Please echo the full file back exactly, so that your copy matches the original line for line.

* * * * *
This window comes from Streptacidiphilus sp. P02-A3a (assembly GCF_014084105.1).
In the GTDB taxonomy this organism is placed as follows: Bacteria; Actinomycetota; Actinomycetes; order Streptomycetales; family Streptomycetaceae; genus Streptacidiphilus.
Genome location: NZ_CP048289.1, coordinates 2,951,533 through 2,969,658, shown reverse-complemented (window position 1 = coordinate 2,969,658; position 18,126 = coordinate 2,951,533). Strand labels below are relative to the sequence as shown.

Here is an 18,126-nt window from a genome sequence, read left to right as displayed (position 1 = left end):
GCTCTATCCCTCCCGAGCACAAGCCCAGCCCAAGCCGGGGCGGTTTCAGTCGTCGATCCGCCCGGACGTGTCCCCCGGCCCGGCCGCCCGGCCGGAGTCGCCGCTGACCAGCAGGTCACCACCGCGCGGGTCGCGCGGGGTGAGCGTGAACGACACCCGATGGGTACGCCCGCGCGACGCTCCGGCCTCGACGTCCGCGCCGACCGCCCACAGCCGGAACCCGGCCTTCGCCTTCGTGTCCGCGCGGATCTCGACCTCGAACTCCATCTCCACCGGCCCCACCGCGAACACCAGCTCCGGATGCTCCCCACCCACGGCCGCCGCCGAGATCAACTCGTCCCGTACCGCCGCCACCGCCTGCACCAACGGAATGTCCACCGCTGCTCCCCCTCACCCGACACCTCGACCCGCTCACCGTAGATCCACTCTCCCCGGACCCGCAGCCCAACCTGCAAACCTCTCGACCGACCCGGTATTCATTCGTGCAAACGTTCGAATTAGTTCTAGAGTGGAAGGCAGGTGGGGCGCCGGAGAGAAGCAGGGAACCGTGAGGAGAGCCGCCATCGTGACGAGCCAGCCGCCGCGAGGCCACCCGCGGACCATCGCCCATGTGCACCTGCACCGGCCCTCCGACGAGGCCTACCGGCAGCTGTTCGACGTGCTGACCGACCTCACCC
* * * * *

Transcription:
This window comes from Streptacidiphilus sp. P02-A3a (assembly GCF_014084105.1).
In the GTDB taxonomy this organism is placed as follows: Bacteria; Actinomycetota; Actinomycetes; order Streptomycetales; family Streptomycetaceae; genus Streptacidiphilus.
Genome location: NZ_CP048289.1, coordinates 2,951,533 through 2,969,658, shown reverse-complemented (window position 1 = coordinate 2,969,658; position 18,126 = coordinate 2,951,533). Strand labels below are relative to the sequence as shown.

Here is an 18,126-nt window from a genome sequence, read left to right as displayed (position 1 = left end):
GCTCTATCCCTCCCGAGCACAAGCCCAGCCCAAGCCGGGGCGGTTTCAGTCGTCGATCCGCCCGGACGTGTCCCCCGGCCCGGCCGCCCGGCCGGAGTCGCCGCTGACCAGCAGGTCACCACCGCGCGGGTCGCGCGGGGTGAGCGTGAACGACACCCGATGGGTACGCCCGCGCGACGCTCCGGCCTCGACGTCCGCGCCGACCGCCCACAGCCGGAACCCGGCCTTCGCCTTCGTGTCCGCGCGGATCTCGACCTCGAACTCCATCTCCACCGGCCCCACCGCGAACACCAGCTCCGGATGCTCCCCACCCACGGCCGCCGCCGAGATCAACTCGTCCCGTACCGCCGCCACCGCCTGCACCAACGGAATGTCCACCGCTGCTCCCCCTCACCCGACACCTCGACCCGCTCACCGTAGATCCACTCTCCCCGGACCCGCAGCCCAACCTGCAAACCTCTCGACCGACCCGGTATTCATTCGTGCAAACGTTCGAATTAGTTCTAGAGTGGAAGGCAGGTGGGGCGCCGGAGAGAAGCAGGGAACCGTGAGGAGAGCCGCCATCGTGACGAGCCAGCCGCCGCGAGGCCACCCGCGGACCATCGCCCATGTGCACCTGCACCGGCCCTCCGACGAGGCCTACCGGCAGCTGTTCGACGTGCTGACCGACCTCACCC